Abstract:
The purpose of this paper is to valuate the role of geometry inside Enriques’ theory of knowledge and epistemology. Our thesis is that such a role is prominent. We offer a particular interpretation of Enriques’ gnoseology, according to which geometry is the cornerstone to fully catch also the way in which he framed his conception of the history of science, of the origin of philosophy and of mathematics’ foundations. Our argumentation is divided into three sections: in the first one, we provide the reader with Enriques’ ideas on the physiological and conceptual bases of geometry. We distinguish between the primary and the secondary intuitions and expound the role Enriques ascribes to history inside the construction of human mind. In the second section, Enriques’ idea that philosophy was born as a rational geometry is expounded. In the third section we see what foundations of mathematics means in Enriques’ speculation. The reader will be in front of a thinker, whose theories are not separated one from the other, rather they are strictly connected. Geometry is the link which ties the various parts of Enriques’ theories and contributions. The Italian mathematician was an important thinker inside the European cultural milieu oriented towards scientific philosophy. In different forms, and with different ideas, mathematicians, philosophers, scientists as Mach, Poincaré, Hilbert, Painlevé—only to mention the most famous ones— were members of such a milieu, which, between the end of the 19th century and the beginning of the first world war, hoped to construct a philosophy based on science, whose value should have not been only scientific, but socio-anthropological, as well.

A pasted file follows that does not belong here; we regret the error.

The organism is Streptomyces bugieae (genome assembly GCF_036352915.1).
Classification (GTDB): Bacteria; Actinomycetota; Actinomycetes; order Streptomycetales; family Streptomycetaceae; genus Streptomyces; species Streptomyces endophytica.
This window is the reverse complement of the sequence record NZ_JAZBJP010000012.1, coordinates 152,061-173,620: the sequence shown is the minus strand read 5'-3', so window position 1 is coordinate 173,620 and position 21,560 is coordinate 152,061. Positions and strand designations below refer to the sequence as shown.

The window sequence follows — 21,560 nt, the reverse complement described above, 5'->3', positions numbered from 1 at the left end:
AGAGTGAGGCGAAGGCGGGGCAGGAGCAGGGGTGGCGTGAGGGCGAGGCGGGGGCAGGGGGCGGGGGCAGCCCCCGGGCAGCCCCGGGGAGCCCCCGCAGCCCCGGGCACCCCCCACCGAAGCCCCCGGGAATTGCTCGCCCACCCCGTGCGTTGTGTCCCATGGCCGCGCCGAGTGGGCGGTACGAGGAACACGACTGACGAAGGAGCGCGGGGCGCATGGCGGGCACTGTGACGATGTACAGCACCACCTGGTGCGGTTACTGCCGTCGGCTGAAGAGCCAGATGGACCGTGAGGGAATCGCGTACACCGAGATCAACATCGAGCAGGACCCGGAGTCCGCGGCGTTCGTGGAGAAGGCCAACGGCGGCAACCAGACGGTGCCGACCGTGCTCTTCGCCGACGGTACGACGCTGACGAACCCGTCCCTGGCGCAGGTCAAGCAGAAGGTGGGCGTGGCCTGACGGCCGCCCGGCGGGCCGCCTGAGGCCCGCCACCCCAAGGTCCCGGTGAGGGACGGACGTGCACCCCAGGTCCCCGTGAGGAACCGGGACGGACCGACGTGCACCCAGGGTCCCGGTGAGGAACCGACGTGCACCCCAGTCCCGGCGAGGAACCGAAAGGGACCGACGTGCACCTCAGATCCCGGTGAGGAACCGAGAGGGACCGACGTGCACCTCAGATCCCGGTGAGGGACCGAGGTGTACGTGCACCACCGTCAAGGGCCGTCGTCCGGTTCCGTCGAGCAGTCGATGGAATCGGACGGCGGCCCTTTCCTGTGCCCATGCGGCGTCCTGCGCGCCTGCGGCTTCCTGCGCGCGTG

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Introduction to Advances in Historical Studies Special Issue: Exploring Changes in How the Histories of the Exact Sciences Have Been Written: Interpreting the Dynamics of Change in These Sciences and Interrelations amongst Them—Past Problems, Future Cures?

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Perturbative NLO and NNLO QCD evolutions of parton distributions are studied, in particular in the (very) small-x region, where they are in very good agreement with all recent precision measurements of F_2^p(x,Q^2). These predictions turn out to be also rather insensitive to the specific choice of the factorization scheme (MS or DIS). A characteristic feature of perturbative QCD evolutions is a positive curvature of F_2^p which increases as x decreases. This perturbatively stable prediction provides a sensitive test of the range of validity of perturbative QCD.

Abstract:
Recent measurements for F_2(x,Q^2) have been analyzed in terms of the `dynamical' and `standard' parton model approach at NLO and NNLO of perturbative QCD. Having fixed the relevant NLO and NNLO parton distributions, the implications and predictions for the longitudinal structure function F_L(x,Q^2) are presented. It is shown that the previously noted extreme perturbative NNLO/NLO instability of F_L(x,Q^2) is an artifact of the commonly utilized `standard' gluon distributions. In particular it is demonstrated that using the appropriate -- dynamically generated -- parton distributions at NLO and NNLO, F_L(x,Q^2) turns out to be perturbatively rather stable already for Q^2 \geq O(2-3 GeV^2).